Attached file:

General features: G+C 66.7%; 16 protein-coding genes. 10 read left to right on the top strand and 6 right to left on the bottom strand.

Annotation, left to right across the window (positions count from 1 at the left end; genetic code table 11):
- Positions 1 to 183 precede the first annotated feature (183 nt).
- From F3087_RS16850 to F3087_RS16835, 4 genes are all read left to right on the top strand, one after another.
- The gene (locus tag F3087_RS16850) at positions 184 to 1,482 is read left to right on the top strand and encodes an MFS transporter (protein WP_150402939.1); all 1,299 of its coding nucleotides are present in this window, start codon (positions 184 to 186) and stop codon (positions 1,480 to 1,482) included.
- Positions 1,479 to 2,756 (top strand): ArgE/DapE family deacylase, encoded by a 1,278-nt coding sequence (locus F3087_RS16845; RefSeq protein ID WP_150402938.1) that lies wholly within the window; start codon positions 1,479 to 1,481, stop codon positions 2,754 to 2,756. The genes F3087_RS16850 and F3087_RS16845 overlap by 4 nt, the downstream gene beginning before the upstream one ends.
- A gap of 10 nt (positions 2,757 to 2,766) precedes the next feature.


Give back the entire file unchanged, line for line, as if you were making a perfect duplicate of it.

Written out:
General features: G+C 66.7%; 16 protein-coding genes. 10 read left to right on the top strand and 6 right to left on the bottom strand.

Annotation, left to right across the window (positions count from 1 at the left end; genetic code table 11):
- Positions 1 to 183 precede the first annotated feature (183 nt).
- From F3087_RS16850 to F3087_RS16835, 4 genes are all read left to right on the top strand, one after another.
- The gene (locus tag F3087_RS16850) at positions 184 to 1,482 is read left to right on the top strand and encodes an MFS transporter (protein WP_150402939.1); all 1,299 of its coding nucleotides are present in this window, start codon (positions 184 to 186) and stop codon (positions 1,480 to 1,482) included.
- Positions 1,479 to 2,756 (top strand): ArgE/DapE family deacylase, encoded by a 1,278-nt coding sequence (locus F3087_RS16845; RefSeq protein ID WP_150402938.1) that lies wholly within the window; start codon positions 1,479 to 1,481, stop codon positions 2,754 to 2,756. The genes F3087_RS16850 and F3087_RS16845 overlap by 4 nt, the downstream gene beginning before the upstream one ends.
- A gap of 10 nt (positions 2,757 to 2,766) precedes the next feature.